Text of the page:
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405

Jack Whitten

Untitled

Property from the Collection of Hester Diamond

Jack Whitten

Jack Whitten

Untitled

Untitled

Property from the Collection of Hester Diamond

Jack Whitten

1939 - 2018

Untitled


signed and dated '71; signed, dated spring '71 and inscribed Harold, Thanks A Million! on the reverse 

pastel and colored pencil on paper

10 by 13 in. (25.4 by 33 cm.)

This work is in very good condition overall. The upper and right edges of the sheet are deckled. There is minor discoloration to the sheet, consistent with the age of the work. There is minor lifting with a small indentation to the upper edge of the sheet, visible upon close inspection. Unframed.


The lot is sold in the condition it is in at the time of sale. The condition report is provided to assist you with assessing the condition of the lot and is for guidance only. Any reference to condition in the condition report for the lot does not amount to a full description of condition. The images of the lot form part of the condition report for the lot. Certain images of the lot provided online may not accurately reflect the actual condition of the lot. In particular, the online images may represent colors and shades which are different to the lot's actual color and shades. The condition report for the lot may make reference to particular imperfections of the lot but you should note that the lot may have other faults not expressly referred to in the condition report for the lot or shown in the online images of the lot. The condition report may not refer to all faults, restoration, alteration or adaptation. The condition report is a statement of opinion only. For that reason, the condition report is not an alternative to taking your own professional advice regarding the condition of the lot. NOTWITHSTANDING THIS ONLINE CONDITION REPORT OR ANY DISCUSSIONS CONCERNING A LOT, ALL LOTS ARE OFFERED AND SOLD "AS IS" IN ACCORDANCE WITH THE CONDITIONS OF SALE/BUSINESS APPLICABLE TO THE RESPECTIVE SALE.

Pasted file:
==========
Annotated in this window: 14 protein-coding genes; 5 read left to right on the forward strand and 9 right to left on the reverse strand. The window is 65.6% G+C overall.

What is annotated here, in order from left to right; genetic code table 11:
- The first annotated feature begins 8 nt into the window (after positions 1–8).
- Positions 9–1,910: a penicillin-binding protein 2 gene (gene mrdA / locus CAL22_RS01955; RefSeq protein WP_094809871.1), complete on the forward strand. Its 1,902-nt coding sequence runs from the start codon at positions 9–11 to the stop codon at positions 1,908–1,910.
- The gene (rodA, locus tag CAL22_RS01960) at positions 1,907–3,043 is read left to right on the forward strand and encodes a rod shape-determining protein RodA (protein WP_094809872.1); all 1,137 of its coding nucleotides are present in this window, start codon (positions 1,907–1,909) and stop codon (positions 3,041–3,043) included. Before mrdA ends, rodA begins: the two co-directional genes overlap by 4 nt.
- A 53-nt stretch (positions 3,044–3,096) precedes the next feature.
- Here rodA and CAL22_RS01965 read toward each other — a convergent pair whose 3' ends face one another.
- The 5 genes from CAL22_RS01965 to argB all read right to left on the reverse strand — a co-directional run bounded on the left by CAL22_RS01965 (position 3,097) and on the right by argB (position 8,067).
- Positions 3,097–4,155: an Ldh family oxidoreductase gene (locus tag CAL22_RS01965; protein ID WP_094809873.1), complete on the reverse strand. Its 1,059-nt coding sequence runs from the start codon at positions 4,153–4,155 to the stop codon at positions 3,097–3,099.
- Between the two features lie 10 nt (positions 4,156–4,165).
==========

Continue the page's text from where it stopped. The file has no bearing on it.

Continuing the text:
Acquired directly from the artist in 1971

“When Jack Whitten was a ‘starving artist’, just after he moved to NYC, my mom was just starting out as a decorator. One of her first ‘jobs’ was renovating our apartment on Central Park West, which was a total mess when we first rented it. She was totally disappointed in the quality she found from various ‘professional’ carpenters, but discovered that New York was full of young artists, some of whom she knew, who were pretty good carpenters – so she hired about 5 of them to do all of the carpentry in the apartment. This group included Jack. While most of these folks worked in their studios, and would periodically bring over finished pieces, Jack somehow became the expert in building radiator covers – basically, wooden boxes with gridded metal inserts that Mom liked to use to hide the cast iron radiators which heated the apartment. And each of these radiators was a slightly different size, so for many months, Jack was  a presence in the apartment – building radiator covers. And he was just a great person – we all became friendly with each other – even me, though I was only about 10 at the time. After the apartment was done, Jack worked on a bunch of additional projects for my Mom, and they always stayed in touch. A few years later, when Jack was really breaking through, he had a show at one gallery or another and invited Mom to the opening. She went, and they had a nice reunion, and Jack gave her the drawing.”


-David Diamond